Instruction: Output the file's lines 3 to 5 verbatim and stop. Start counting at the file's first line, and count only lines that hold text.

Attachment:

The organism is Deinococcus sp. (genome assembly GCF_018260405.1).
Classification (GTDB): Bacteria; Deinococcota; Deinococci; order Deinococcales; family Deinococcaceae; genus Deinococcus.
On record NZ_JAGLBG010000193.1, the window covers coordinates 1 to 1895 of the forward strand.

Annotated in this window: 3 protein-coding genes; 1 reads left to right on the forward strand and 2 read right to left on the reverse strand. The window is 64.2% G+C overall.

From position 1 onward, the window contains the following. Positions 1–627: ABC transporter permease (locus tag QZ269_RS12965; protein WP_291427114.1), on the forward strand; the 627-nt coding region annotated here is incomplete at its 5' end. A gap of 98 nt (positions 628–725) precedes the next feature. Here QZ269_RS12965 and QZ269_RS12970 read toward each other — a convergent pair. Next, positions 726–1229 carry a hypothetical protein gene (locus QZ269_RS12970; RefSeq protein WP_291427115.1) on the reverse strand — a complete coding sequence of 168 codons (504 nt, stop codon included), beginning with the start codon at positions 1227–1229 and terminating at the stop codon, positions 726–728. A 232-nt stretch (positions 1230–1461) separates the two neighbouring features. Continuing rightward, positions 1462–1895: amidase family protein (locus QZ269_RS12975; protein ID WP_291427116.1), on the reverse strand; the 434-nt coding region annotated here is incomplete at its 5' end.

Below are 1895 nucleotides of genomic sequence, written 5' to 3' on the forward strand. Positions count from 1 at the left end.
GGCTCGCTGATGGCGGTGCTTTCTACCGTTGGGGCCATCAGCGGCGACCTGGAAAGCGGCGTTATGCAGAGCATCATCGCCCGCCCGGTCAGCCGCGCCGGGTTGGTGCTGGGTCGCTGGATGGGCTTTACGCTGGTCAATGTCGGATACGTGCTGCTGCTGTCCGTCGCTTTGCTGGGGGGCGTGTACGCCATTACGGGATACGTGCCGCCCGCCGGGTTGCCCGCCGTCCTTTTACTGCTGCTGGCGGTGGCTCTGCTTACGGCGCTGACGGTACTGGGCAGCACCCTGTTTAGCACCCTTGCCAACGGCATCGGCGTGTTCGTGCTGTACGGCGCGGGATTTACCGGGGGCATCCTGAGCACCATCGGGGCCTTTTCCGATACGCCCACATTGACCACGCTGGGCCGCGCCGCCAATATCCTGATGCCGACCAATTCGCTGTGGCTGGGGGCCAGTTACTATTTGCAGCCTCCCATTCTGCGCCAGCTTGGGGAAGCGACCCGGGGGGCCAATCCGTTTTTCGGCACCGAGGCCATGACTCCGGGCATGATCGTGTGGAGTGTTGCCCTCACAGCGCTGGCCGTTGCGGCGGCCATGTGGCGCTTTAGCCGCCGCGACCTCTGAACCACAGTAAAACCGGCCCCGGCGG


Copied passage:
On record NZ_JAGLBG010000193.1, the window covers coordinates 1 to 1895 of the forward strand.

Annotated in this window: 3 protein-coding genes; 1 reads left to right on the forward strand and 2 read right to left on the reverse strand. The window is 64.2% G+C overall.

From position 1 onward, the window contains the following. Positions 1–627: ABC transporter permease (locus tag QZ269_RS12965; protein WP_291427114.1), on the forward strand; the 627-nt coding region annotated here is incomplete at its 5' end. A gap of 98 nt (positions 628–725) precedes the next feature. Here QZ269_RS12965 and QZ269_RS12970 read toward each other — a convergent pair. Next, positions 726–1229 carry a hypothetical protein gene (locus QZ269_RS12970; RefSeq protein WP_291427115.1) on the reverse strand — a complete coding sequence of 168 codons (504 nt, stop codon included), beginning with the start codon at positions 1227–1229 and terminating at the stop codon, positions 726–728. A 232-nt stretch (positions 1230–1461) separates the two neighbouring features. Continuing rightward, positions 1462–1895: amidase family protein (locus QZ269_RS12975; protein ID WP_291427116.1), on the reverse strand; the 434-nt coding region annotated here is incomplete at its 5' end.